Hacks are a new method of tackling thorny issues and building solutions in health. Originating in the tech/software industry they are creating a spark and debate as one of the new tools in the health innovators tool chest alongside unconferences, open space events and old favourites like workshops.
I have to put my hand up here and share my experience of health hacks over the last year. Honestly, they have all been different but have common characteristics. That’s the beauty of transplanting ideas from another industry and thinking differently to solve an issue. As we try out new approaches there is always going to be a time where we test ideas, fail fast, learn and move on to a way that works. This explains why health hacks are fairly fluid as a methodology at the moment. We need to understand the best time and circumstances to use a hack that will really make a difference in health and social care.
All of the hacks I have been part of have had a strong mission around transforming patient care and results have included an improved change model, ways of managing flow through the system to enable patients to flourish and preventing delayed discharge. As a clinician, a patient and an innovator the power of hacks to bring about change in health excites me. Why wouldn’t you want to co-produce a solution to wicked problems with people who care as passionately as you do about making change happen?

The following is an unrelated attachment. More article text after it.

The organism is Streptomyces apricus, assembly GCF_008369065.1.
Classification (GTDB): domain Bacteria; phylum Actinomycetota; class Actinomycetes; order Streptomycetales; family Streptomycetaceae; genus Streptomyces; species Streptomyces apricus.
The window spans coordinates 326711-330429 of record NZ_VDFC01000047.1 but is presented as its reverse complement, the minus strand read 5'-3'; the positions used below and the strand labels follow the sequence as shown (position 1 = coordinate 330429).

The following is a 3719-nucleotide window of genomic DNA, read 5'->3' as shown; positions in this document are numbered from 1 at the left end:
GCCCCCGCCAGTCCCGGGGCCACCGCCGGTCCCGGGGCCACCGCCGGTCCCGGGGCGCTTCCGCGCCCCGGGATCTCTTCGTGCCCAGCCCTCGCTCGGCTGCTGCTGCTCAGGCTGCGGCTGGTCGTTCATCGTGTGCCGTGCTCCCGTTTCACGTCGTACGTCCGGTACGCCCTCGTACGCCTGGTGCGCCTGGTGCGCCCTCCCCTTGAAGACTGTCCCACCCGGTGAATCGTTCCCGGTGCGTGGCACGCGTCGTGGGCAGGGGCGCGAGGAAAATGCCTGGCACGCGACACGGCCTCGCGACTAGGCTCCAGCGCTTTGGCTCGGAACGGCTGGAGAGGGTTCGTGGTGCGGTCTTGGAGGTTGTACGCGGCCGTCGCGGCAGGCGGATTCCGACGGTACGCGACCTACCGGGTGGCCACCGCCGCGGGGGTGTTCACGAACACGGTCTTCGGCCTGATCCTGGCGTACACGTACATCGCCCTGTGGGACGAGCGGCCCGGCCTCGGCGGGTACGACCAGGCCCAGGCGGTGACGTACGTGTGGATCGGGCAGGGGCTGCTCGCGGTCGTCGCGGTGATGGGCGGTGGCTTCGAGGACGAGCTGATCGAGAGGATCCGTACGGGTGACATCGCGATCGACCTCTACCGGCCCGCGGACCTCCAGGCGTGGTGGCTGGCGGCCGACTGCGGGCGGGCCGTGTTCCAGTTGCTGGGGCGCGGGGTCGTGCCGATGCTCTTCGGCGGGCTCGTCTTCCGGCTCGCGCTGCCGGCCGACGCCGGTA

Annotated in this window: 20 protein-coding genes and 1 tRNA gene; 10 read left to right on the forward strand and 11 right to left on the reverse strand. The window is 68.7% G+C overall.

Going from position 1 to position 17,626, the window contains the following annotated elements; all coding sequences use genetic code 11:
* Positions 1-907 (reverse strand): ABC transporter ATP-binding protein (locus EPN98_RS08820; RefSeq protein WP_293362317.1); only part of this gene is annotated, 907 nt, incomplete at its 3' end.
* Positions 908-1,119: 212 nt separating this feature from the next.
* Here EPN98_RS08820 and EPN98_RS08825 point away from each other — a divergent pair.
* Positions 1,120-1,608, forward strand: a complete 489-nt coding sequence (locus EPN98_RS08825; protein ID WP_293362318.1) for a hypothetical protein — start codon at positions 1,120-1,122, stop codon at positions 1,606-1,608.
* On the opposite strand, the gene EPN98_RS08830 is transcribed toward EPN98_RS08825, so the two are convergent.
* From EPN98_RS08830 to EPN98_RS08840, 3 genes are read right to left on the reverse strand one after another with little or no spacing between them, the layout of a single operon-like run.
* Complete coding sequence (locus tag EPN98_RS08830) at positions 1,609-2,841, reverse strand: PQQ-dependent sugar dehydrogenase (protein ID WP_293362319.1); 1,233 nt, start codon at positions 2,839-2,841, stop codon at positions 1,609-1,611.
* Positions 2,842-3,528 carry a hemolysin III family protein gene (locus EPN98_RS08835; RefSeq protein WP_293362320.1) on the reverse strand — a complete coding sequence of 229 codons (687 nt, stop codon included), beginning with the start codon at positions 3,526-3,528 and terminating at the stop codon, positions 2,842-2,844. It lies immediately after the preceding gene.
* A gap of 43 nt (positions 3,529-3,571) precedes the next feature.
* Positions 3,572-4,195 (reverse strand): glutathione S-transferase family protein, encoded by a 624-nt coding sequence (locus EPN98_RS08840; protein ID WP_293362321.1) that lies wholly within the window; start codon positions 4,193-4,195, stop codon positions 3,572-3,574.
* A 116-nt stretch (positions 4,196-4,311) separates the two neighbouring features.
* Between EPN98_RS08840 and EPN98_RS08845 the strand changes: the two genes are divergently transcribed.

They can be as techy as you want them to be. Where tech really adds value is when it is used in a non-intrusive way to share what is happening in the room with participants virtually and capture learning. A great example of this was during the patient flow hack with the York and Humber Academic Health Science Network. Virtual participants took part in the hack from throughout the UK, USA, British Columbia and included patients and staff from health and social care.
My learning from the hacks is to create a sense of urgency and energy by importing some of the tried and tested techniques from tech hacks. Do have an open invitation through social media and standard communication channels – you will be amazed who turns up either in person or virtually that can share a different perspective. True open innovation! Order in pizza and keep the momentum going by encouraging people to break away into maverick groups or keep going for as long as they feel passionate to do so. Think carefully about how long your event is – there is something special about working with a group of people over 24 hours. Have a dragons den pitch competition at the end and ensure your stakeholders or sponsors will take ideas forward straight away. If in doubt Katy Brownbill suggests to plan it like a party.
Health hacks inspire people to work together, form their own groups, challenge existing approaches and fast track solutions that can be tried immediately in practice. To give you a flavour of different health hackathons check out these links.
If you want to know more or need help organising a hack from a certificated health hack facilitator/Lecture practitioner please contact me via the website or @CarolLRead